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The Old and the Exuberant

The Old and the Exuberant
Ronald Roy — 21 March 2012

 I’ve known “Manong Johnny” (JPE) for the past half century or so. Our friendship took root when he was a member of President Ferdinand Marcos’ cabinet, and I was the chief of staff of my father, Senator Jose J. Roy, the grandfather of Law Dean Jose M. Roy III, a.k.a. “Judd for the Defense”.

During those days, Manong Johnny often sought me out for talks for a possible joint venture to operate a corporation of which I was the president, a company that had just been awarded a logging concession covering close to a thousand hectares of “apitong” timber located inPalawan.

But the joint venture never came to pass, as my company had instead chosen to deal with the group of Antonio Cabangon Chua, not that of JPE. However, that did not dampen our friendship.

Fast rewind to 1967. Perhaps many will still recall the blessings Marcos gave JPE to run as a Nacionalista Party senatorial candidate. For Manong Johnny, a place on the NP senatorial ticket was a dream and a well-deserved reward for outstanding services rendered by him as a member of the cabinet where he wore many hats.

Unfortunately, he lost his electoral bid, and that posed a problem for Marcos on whether to return him to his official family, his theory being that JPE’s loss had made him a “lame duck” which, in political terms, meant the people didn’t need his services any more.

Strongly disagreeing JPE had ceased to be an asset for the party, Judd’s grandfather convinced Marcos to appoint Enrile back into the cabinet where he had served with distinction, arguing that a lame duck in Johnny’s particular case was one who lost in a reelection bid, and that therefore the situation did not apply to him since he had only lost on his first try.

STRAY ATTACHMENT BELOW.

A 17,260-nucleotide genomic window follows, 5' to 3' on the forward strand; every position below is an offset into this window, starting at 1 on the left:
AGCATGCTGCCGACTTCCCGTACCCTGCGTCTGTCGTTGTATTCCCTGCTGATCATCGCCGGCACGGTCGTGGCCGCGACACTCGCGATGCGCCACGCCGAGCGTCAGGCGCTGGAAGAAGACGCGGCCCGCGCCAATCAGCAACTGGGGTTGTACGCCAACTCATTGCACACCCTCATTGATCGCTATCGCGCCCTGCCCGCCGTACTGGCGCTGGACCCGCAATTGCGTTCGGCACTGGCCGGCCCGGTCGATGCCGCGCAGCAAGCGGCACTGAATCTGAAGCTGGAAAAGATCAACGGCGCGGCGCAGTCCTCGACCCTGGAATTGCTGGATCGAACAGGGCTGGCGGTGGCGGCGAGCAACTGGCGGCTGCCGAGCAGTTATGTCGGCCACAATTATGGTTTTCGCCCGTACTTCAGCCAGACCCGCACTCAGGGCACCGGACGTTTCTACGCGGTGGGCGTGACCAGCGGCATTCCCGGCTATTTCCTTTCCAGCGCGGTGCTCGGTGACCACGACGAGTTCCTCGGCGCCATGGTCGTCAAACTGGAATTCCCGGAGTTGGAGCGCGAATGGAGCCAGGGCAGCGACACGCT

Thus, it was on my father’s recommendation that JPE got back his old post, and this strengthened further my personal ties with Manong Johnny. Twelve years later, he would return to me the favor he owed my father.

JPE would eventually become one of Judd’s principal wedding sponsors, and I’d like to think that the quality of our amicable ties would endure through the coming years, irrespective of the final verdict as to the guilt or innocence of impeachment respondent Chief Justice Renato C. Corona.

The foregoing narration is made by way of a reply to a texter #5759 who wishes to confirm a rumor that “the Enriles and the Roys are socially related families”, ridiculously implying that either defense panelist Judd Roy inhibits himself from the proceedings “for obvious reasons”, or that JPE, being late in his years, desists from continuing his role as the trial’s Presiding Officer.

The narration is likewise made to establish a reason why Impeachment Presiding Officer (IPO) Enrile announced “the impeachment court had decided to grant, in a comical yet understandable senior moment, Senator-Judge Trillanes’ motion to cite for indirect contempt Atty. Ronald Roy… ummm…. Defense Counsel Jose Roy III”

In fairness to IPO Enrile, I stress that he will not allow our friendship to color in any way any of his rulings during the trial.